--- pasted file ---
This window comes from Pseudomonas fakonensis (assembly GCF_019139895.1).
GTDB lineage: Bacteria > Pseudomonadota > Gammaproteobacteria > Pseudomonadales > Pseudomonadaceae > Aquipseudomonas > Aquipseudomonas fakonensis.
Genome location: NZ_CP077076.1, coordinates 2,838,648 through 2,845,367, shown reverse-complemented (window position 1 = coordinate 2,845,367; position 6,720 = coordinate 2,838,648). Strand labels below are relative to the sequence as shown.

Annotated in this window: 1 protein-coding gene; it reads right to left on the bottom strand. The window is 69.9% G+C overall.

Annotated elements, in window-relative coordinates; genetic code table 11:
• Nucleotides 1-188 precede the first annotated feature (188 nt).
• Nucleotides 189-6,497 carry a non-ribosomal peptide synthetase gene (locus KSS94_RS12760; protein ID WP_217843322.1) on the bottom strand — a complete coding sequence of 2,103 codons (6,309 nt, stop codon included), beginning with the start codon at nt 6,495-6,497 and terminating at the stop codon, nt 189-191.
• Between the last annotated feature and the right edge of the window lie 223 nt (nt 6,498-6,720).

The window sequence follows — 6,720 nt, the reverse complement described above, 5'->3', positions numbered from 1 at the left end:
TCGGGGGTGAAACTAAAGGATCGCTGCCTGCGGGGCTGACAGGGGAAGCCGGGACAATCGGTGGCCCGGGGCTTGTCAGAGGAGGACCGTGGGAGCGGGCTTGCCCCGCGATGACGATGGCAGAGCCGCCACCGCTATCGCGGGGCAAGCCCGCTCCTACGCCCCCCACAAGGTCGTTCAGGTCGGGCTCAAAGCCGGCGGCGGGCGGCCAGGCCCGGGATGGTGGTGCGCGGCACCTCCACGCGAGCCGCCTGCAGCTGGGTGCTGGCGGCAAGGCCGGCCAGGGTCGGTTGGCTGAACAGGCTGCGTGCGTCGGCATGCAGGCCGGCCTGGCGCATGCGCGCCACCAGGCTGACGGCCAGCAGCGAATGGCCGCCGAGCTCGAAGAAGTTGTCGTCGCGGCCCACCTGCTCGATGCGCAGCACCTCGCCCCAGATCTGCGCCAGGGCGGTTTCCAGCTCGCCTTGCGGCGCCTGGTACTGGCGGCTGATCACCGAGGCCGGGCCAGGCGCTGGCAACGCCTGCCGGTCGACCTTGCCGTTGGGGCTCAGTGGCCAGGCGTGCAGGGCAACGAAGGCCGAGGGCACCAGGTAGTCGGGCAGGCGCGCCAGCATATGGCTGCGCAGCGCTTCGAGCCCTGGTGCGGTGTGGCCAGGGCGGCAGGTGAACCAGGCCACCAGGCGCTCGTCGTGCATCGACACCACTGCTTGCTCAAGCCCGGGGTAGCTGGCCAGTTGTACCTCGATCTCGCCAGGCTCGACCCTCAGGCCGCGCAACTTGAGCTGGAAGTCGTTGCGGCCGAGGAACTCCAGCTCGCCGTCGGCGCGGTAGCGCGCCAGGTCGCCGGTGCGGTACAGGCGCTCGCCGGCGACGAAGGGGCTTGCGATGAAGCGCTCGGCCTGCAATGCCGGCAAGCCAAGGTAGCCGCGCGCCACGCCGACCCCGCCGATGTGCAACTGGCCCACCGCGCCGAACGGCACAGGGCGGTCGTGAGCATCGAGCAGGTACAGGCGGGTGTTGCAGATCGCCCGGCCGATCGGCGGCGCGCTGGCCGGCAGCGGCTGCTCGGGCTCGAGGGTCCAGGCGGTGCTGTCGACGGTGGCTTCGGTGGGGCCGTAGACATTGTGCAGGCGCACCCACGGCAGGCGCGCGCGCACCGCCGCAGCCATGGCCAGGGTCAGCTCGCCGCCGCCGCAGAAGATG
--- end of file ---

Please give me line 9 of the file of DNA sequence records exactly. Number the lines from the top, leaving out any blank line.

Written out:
The window sequence follows — 6,720 nt, the reverse complement described above, 5'->3', positions numbered from 1 at the left end: